Working in areas related to educational philosophy and theology, and with a little background in sociology/anthropology, it occurred to me that there was more to issues such as superposition than merely those applying to subatomic particles. Indeed, recently there have been articles about the quantum effects relating to physical objects larger than individual subatomics. One idea that came to mind recently while teaching a course on Biblical Theology in education was that the doctrinal differences that define denominations, churches and even individuals, may arise from structuralist binaries that have become so much a part of our thinking – flowing from modernism/empiricism but with roots extending back to Aristotle. Perhaps these have been developed by humans, along with other methods such as recourse to Platonic forms, reference to "mystery", etc., as a way to deal conceptually with phenomena that were inexplicable in reductionist Newtonian terms.
The concept of superposition then struck me as a different solution. In theological terms one may ask, are strongly held perspectives on "opposing" doctrines (such as predestination and free will, etc., etc.) actually observer effect points on a superposition continuum? The relevance of this was driven home to me recently when one of my students asked if I thought her mother, a Christian who had died a couple of months ago, was in Heaven or "sleeping" until the Parousia. My response was simply, yes. And that is the approach I have taken personally since my wife's death 10s months ago. It does not "work" in terms of modernist rationalism but I am feeling more and more comfortable with a quantum perspective.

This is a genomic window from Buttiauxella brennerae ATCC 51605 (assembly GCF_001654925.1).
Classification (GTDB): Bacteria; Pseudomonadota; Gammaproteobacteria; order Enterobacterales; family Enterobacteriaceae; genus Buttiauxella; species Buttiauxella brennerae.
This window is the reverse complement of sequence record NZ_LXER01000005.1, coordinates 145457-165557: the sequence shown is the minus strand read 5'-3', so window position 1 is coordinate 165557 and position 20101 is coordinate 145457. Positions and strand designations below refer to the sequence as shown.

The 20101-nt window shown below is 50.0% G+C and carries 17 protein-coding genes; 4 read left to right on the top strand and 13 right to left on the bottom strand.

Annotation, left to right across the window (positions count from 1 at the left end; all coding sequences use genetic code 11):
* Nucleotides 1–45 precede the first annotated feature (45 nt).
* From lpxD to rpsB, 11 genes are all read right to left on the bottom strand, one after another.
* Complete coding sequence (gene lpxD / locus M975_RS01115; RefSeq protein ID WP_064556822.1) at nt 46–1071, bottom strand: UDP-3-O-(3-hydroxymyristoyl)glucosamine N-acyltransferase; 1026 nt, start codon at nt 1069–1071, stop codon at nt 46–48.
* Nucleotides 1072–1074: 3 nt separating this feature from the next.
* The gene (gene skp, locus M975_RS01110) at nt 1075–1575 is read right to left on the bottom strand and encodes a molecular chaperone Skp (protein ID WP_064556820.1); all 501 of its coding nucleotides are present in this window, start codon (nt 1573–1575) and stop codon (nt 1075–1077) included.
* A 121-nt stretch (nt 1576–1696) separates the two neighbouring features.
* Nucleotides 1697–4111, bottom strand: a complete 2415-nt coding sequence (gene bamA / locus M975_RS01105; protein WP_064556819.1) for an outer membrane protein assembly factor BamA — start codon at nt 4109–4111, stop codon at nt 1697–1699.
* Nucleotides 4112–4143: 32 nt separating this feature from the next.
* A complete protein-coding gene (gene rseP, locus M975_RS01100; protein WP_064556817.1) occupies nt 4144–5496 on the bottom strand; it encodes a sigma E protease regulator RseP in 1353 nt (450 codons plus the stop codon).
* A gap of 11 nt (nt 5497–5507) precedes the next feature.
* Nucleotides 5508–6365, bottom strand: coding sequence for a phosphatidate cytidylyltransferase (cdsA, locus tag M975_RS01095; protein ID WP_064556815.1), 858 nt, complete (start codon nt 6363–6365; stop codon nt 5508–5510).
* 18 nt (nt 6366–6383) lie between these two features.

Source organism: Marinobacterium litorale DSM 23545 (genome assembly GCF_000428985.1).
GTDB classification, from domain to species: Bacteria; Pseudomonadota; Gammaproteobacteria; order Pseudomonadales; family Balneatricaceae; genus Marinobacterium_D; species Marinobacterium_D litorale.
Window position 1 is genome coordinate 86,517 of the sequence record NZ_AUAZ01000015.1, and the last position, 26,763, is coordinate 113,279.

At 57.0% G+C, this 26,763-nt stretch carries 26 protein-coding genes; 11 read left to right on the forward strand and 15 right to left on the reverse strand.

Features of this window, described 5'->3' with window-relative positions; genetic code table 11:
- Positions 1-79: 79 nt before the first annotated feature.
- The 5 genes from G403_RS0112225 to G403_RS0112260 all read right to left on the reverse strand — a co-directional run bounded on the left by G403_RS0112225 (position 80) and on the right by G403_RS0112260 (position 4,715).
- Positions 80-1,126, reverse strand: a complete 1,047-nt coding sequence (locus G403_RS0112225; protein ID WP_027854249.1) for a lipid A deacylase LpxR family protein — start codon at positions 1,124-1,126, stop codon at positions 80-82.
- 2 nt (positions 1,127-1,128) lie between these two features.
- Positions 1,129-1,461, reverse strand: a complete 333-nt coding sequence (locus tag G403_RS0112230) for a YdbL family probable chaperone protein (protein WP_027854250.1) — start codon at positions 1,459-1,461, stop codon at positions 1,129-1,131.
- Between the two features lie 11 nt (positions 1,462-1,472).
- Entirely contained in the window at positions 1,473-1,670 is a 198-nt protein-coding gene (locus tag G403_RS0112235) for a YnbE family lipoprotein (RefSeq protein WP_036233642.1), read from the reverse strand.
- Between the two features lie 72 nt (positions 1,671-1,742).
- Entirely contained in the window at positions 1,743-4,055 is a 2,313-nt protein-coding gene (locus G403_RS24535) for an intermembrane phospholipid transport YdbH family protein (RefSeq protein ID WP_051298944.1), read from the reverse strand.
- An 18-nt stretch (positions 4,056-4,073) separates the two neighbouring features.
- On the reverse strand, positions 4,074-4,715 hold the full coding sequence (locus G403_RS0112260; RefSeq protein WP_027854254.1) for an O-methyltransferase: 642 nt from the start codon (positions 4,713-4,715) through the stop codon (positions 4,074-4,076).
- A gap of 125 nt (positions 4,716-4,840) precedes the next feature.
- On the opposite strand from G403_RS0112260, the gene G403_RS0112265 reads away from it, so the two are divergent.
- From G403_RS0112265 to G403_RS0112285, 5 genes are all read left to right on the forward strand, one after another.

If the superposition of doctrines were a reality then that would beg the question as to other fields of human existence – in sociology, anthropology, psychology, etc.
While living with the paradoxes is obviously something we have been trained to resist, it seems to me that there is a wonderful freedom to be found if we can break free of the restraints of binary-ism – and this is something at which some cultures appear to be more adept than others.

Quantum superposition is certainly an interesting metaphor for many things, and a useful antidote to people who are too certain about their own particular perspective. But it’s worth remembering that in physics it has a very rigorous underpinning. Somehow we have to get the balance right in our thinking between openness to other perspectives and a complete relativism.

what can eternal life mean?

Since stars and even galaxies have a life cycle, what can eternal life mean? Does "the new heavens and earth" mean all the laws of physics are eternally altered?
Eternal life means perfect loving union with God. God has no life cycle.

God as a sustainer?

I would like to ask what does Prof. Polkinghorne mean by God as a sustainer? Is it something like for example holding a ball with my hand in the air ( God sustaining existence of universe ) and if i left the ball it will collapse to the ground ( universe fall to nothingness ) ? P.S that was an analogy

I little bit. Another analogy might be the way a cinema projector and screen both create and sustain the image.